Parishioners at St Peter ad Vincula church in South Newington have secured a vital grant which they hope will allow them to complete the conservation of a rare 700-year-old painting in their church.
The church’s fabric sub-committee has secured an initial £3,700 payment to help it prepare for a full grant application of £25,700 to help conserve the 14th century Doom painting on plaster around the chancel arch.
Committee member John Gardner said conserving the painting would put the finishing touches to a long-running campaign which has seen villagers raise funds to conserve other rare paintings, repair the church roof and replace windows to prevent leaks damaging them. He said: “It’s the last bit in looking after the church. We have some unique wall paintings which are internationally renowned and this is the last bit in the puzzle.”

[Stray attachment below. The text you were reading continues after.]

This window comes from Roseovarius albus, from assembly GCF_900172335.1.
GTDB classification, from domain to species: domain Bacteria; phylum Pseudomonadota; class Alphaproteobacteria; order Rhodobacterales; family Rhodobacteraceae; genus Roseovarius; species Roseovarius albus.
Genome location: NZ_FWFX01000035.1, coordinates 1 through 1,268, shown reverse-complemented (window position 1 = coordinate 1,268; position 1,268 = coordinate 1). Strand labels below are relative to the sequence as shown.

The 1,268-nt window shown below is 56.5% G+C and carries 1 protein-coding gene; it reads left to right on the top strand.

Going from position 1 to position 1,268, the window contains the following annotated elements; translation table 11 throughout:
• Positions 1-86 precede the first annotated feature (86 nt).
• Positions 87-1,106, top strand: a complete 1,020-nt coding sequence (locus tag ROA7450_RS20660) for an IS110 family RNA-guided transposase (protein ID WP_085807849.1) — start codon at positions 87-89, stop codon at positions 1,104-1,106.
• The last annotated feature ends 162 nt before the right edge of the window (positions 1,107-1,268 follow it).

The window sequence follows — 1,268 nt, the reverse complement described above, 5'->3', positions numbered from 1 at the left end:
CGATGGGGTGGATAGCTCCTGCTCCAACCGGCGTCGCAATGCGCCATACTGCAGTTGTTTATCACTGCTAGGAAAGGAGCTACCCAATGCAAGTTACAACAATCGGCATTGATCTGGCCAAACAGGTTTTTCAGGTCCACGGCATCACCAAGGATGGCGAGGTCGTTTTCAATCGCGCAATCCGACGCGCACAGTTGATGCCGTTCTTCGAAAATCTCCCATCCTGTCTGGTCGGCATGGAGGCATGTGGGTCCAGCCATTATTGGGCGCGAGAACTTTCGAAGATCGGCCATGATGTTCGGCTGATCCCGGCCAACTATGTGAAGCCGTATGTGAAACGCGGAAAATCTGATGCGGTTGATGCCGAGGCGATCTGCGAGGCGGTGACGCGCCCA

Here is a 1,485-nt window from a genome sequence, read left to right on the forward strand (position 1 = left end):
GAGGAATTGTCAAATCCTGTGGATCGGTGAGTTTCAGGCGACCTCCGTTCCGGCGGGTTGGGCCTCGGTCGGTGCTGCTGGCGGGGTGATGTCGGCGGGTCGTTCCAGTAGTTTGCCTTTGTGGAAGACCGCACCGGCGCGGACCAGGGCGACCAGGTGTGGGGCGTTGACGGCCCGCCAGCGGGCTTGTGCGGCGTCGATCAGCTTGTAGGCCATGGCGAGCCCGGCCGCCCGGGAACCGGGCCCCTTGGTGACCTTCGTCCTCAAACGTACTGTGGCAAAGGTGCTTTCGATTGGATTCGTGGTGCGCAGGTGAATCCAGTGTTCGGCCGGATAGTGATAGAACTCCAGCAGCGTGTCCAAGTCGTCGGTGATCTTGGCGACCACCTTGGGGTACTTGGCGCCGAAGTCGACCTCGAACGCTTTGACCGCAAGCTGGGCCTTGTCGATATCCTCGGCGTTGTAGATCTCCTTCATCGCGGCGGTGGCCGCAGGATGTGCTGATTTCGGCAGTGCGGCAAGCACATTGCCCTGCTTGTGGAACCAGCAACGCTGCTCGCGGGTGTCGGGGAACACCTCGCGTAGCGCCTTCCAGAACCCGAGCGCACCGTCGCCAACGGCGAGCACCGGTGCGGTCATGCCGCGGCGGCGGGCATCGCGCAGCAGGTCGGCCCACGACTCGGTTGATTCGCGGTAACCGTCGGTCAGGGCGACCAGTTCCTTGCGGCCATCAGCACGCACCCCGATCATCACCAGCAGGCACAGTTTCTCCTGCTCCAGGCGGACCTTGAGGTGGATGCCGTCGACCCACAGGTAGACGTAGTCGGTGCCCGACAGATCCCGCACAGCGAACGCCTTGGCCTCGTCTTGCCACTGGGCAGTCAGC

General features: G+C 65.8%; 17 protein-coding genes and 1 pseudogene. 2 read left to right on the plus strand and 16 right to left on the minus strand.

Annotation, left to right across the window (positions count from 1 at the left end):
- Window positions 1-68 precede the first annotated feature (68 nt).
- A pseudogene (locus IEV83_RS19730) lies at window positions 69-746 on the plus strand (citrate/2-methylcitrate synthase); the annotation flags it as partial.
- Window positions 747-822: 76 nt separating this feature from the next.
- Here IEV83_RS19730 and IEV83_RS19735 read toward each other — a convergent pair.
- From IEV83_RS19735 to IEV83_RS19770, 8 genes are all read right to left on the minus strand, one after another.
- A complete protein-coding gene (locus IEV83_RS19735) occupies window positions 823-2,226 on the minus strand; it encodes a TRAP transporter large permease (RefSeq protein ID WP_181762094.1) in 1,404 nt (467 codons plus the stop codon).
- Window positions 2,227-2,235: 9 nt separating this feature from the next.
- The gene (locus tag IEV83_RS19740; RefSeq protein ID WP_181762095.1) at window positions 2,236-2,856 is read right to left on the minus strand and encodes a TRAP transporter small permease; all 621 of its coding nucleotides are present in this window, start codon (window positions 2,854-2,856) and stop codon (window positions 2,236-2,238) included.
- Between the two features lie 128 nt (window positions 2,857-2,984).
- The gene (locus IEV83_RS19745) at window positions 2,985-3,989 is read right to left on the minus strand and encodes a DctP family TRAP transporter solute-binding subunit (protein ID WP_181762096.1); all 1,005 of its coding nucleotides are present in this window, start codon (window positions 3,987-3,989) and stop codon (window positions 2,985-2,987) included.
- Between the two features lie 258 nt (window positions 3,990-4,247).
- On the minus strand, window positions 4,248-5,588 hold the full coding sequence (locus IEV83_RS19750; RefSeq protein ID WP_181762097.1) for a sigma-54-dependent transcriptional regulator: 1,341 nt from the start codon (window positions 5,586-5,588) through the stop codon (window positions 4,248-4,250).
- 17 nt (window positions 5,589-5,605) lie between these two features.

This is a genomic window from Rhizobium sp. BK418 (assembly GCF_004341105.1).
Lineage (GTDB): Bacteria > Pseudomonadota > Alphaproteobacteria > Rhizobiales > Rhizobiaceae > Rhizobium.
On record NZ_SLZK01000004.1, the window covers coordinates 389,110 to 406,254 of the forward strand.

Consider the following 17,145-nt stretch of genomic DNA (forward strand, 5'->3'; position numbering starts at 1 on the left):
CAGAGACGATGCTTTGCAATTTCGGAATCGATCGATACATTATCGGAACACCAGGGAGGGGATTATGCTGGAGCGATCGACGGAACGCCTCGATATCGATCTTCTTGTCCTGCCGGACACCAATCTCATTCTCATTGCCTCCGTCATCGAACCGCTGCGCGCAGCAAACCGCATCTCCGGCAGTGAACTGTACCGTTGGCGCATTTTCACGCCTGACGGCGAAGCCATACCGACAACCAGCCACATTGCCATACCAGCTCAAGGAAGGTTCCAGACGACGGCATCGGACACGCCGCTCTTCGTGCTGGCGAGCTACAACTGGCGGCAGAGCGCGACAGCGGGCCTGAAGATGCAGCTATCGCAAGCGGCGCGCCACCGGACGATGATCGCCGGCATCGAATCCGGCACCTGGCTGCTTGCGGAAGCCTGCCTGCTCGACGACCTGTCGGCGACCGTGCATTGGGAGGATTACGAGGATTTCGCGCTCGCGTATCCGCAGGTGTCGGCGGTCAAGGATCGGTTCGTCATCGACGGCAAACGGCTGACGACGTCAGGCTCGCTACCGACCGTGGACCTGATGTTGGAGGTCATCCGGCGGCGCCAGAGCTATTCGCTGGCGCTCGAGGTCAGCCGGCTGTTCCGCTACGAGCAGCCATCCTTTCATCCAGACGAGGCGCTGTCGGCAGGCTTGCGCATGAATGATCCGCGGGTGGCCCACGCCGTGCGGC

English Heritage experts advised the committee the painting should be conserved and other grants have been secured from Viridor Credits and the Church Buildings Council for a full project cost of £63,000.
Expert conservators from north Oxfordshire-based The Perry Lithgow Partnership have successfully bid to carry out the work.
The firm’s principal Richard Lithgow spent his childhood in the village and got married in the church.
The work will start in 2015.
Doom paintings are stylised depictions of the Day of Judgement showing departed souls being sent to heaven or hell.
They were a means of helping guide potential sinners on the path to righteousness but were painted over with whitewash when protestant ideas were adopted during the English Reformation.